When you have politicians with nothing to lose, influencing tax laws targeting the most ambitious in our country, perhaps we’ve gone too far?
Some say it’s not far enough. High income earners were hit last year, and property investors this year – The upper and middle class of New Zealand are carrying a much larger tax burden than ever before.
Some politicians think property investors are crying crocodile tears over higher taxes – property investors don’t hate paying tax though, not for the most part. What they, and anyone with half a brain for business hate, is how inefficient Government is at orchestrating meaningful market intervention. They simply don’t believe higher taxes can solve a housing crisis.
The narrative over the past six months has shifted subtly from a supply-side emphasis on solving the housing crisis, to an attack on the demand side, unfortunately creating some unhelpful divisiveness in the process.
Yes, property investors have become a little exuberant lately, I’ll give you that, and yes, perhaps some righteous anger is justified, especially from those bidding against them in the auction rooms. We’re not being told the whole story here though. Are we making an assumption that all of those who do not currently own property, want to, or are able to own property?
What share of the 33 per cent of households who do not own property, are actively looking to purchase? Would a crash in a housing market fix the problem? Who wants to go first catching a falling knife?
Are we not merely swapping the ownership of rental properties from private landlords to Government?
Why do we have private medical insurance, private schools, private hospitals, and all sorts of charities doing good all around us? May I suggest they are far more efficient at achieving good outcomes than “no skin in the game” puppetmasters making rules up on the fly?
If I want to support the poor, every day I’d choose to support a charity, not the Government. In business and in investing, no one wants to pay something unless there’s a good result in the end – why do we expect so little in terms of business acumen from our politicians, especially ones who describe the practice of claiming expenses against revenue as a “loophole”?
Just like you cannot save yourself rich, we cannot tax ourselves or print ourselves wealthy as a nation. Wealth comes from hard work, risk, ambition, creativity and an environment which permits success – are we starting to lose this?
Changes in the bright-line test (capital gains tax), and the loss of interest deductibility are going to have some obvious impacts: Property investors may choose more to buy new builds – same bubble, just in a different pot, potentially with more acute side effects in adverse markets; Less will be spent in upgrading the private rental property stock due to less cash available to the owners; Often owners of more than one property are self-employed too – Less net income, less new employees; Contractors will get work cancelled, less income for everyday Kiwi’s, and less overall tax collected by the IRD.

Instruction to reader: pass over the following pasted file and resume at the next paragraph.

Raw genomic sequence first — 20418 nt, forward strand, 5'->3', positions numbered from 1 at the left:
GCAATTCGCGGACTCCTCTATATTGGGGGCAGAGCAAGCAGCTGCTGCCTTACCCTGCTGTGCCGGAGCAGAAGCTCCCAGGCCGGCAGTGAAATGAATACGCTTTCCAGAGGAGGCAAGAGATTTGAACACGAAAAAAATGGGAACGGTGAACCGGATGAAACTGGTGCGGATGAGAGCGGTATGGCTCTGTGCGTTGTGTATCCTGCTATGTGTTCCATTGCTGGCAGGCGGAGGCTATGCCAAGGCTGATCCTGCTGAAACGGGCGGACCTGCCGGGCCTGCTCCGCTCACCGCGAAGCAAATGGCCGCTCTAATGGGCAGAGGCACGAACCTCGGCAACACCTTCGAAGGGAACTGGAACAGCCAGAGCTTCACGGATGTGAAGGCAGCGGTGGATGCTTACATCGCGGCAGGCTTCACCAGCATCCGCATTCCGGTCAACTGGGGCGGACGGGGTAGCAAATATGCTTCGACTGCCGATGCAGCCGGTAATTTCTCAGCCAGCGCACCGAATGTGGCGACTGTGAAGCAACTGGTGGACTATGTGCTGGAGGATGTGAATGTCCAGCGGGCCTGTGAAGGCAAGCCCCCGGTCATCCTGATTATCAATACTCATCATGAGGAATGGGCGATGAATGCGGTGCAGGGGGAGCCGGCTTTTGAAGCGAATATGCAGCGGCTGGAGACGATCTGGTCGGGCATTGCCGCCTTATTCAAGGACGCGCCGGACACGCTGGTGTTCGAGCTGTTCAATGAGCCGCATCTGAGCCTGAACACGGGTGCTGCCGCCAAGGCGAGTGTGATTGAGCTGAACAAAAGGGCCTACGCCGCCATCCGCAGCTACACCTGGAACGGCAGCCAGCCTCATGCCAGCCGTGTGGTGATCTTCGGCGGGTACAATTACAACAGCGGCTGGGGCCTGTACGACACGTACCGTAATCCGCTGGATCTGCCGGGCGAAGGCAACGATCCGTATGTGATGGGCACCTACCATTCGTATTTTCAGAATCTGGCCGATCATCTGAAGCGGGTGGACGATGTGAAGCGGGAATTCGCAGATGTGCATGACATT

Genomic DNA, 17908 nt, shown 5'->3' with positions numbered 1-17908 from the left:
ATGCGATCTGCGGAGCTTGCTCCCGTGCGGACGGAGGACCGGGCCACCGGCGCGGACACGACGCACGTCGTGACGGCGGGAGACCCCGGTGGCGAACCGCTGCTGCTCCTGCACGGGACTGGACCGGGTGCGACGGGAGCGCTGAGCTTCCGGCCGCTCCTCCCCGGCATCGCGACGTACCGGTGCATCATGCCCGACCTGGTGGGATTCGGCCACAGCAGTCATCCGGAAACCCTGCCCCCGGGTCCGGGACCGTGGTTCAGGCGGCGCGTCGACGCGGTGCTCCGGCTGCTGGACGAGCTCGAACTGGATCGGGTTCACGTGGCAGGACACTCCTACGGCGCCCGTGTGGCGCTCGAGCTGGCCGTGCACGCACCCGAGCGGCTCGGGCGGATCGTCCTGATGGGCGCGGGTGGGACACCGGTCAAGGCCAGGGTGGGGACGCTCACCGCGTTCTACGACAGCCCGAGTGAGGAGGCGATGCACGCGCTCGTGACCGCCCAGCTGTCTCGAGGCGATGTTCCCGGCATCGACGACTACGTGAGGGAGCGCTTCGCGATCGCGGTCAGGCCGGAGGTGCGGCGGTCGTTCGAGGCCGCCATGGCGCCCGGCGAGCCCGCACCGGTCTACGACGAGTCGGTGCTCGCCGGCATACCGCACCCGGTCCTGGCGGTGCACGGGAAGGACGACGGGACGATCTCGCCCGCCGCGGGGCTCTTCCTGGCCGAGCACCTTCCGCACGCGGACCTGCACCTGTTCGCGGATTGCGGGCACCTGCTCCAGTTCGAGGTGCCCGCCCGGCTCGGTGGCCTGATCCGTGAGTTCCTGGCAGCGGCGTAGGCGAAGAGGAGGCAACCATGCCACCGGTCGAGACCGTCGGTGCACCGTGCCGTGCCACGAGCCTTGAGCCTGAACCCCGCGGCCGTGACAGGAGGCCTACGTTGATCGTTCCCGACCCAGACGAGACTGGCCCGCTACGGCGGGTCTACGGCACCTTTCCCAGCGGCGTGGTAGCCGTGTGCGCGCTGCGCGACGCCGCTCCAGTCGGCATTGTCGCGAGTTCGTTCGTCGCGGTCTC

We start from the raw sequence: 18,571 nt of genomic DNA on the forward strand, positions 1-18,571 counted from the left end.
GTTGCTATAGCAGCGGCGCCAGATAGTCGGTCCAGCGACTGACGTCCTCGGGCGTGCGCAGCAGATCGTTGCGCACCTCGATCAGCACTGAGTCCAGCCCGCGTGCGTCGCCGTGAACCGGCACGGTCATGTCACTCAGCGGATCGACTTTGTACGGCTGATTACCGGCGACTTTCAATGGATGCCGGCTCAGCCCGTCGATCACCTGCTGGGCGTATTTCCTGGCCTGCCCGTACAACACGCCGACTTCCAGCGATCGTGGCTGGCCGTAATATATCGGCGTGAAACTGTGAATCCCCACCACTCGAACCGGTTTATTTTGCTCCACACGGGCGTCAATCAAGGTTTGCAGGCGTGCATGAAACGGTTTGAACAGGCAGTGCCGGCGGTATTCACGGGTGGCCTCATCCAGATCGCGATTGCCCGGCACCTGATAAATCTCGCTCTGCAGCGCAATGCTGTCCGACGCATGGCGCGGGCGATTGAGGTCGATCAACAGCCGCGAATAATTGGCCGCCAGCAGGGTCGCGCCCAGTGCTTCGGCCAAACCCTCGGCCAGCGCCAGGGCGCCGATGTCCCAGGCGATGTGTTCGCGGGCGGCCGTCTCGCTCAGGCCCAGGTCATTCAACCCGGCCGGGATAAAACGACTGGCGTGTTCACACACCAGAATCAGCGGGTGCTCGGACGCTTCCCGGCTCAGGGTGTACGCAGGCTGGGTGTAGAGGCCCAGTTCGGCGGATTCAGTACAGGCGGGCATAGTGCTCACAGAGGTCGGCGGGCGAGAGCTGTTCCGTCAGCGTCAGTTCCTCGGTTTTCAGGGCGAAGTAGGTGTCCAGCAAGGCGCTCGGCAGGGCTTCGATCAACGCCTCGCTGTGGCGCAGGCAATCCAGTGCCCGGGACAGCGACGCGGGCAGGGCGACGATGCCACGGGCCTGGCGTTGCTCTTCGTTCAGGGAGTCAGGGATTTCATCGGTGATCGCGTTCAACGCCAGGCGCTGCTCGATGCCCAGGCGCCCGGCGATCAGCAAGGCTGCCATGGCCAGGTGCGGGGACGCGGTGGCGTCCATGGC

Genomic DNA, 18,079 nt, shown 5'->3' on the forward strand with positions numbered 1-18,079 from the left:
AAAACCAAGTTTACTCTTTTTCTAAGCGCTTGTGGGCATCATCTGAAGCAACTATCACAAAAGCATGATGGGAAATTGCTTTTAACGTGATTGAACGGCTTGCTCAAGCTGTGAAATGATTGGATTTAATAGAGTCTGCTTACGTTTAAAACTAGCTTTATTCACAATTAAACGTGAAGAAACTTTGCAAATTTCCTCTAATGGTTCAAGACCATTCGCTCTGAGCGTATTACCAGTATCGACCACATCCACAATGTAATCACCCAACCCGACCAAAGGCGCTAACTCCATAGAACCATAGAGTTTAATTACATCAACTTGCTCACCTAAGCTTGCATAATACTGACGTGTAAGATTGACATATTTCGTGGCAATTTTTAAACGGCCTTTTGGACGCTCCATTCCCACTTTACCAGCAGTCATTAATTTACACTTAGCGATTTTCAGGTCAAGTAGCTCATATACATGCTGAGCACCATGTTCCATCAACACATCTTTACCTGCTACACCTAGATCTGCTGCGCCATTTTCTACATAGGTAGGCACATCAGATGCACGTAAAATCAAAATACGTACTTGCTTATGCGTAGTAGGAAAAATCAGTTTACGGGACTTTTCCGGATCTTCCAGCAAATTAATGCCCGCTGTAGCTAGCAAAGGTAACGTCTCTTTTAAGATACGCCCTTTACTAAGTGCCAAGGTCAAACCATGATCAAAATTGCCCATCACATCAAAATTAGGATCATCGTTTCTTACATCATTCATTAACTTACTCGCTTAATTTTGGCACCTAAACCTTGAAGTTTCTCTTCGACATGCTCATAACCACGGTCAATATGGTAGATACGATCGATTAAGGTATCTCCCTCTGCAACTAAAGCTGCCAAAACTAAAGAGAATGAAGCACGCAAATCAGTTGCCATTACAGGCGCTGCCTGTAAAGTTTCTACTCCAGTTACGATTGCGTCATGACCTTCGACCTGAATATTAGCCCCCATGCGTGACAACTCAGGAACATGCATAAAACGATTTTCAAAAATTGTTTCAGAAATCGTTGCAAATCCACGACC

There’s going to be some less obvious side effects also: Small-scale investors may sell up their two rentals along with their home, and plough it all into one massive property – luxury properties will become a niche asset class for disenfranchised property investors; First-home buyers may find it harder to move up the wealth spectrum, due to slower capital gains in their home; In the event of a housing crash, supply of housing to first home buyers could actually be in excess of demand (immigration last time I checked was pretty neutral).
More investors will borrow against the value of their home to speculate in shares and crypto-markets (after all, if you cannot claim interest as an expense, investors will chase gains elsewhere). 1987 anyone?
So, a small portion of our society wears the cost of this whole exercise, all designed to fix the housing crisis. Given we haven’t seen any meaningful new house supply created by this current Government, if it’s not a tall poppy tax, what is this really about?
As much as I hate these tax changes, and I really am rather displeased, I think there’s another valid reason why this actually does need to happen. There’s a rat’s worth of money supply rolling through the snake of our economy right now.
Low interest rates (the medicine all central banks dish out at the moment, regardless of the disease) sets off asset inflation first, then consumer inflation later. Everyday people are simply wedged between bank-issued currency, the creator, and the IRD, the destroyer of currency.
Assuming the stock of property is a constant, you cannot increase one side of this without increasing the other. We’re truly tempting demonic inflationary forces unless this is delicately balanced.
The Government told the Reserve Bank of New Zealand to give it their best shot last year with respect to property investors – they did. The RBNZ told the Government to give it their best shot this year – they did. It’s all rather impressive really, now let’s all settle down.
When balanced, the dance between creator and destroyer works fine, but we’ve been unbalanced of late indeed. Lock some kids in a room with a bunch of candy, what did you think would happen? Lower interest rates will persist for longer – this is ultimately going to lead to a level of inflation much higher than what we’ve seen for some time, unless some work-arounds are urgently implemented.
Yes, increasing the housing supply could have a been a bit smarter, but this is the Government we voted for, it’s their modus operandi, so let’s just get on with it shall we?
– Darcy Ungaro is an authorised financial adviser and host of the NZ Everyday Investor Podcast.
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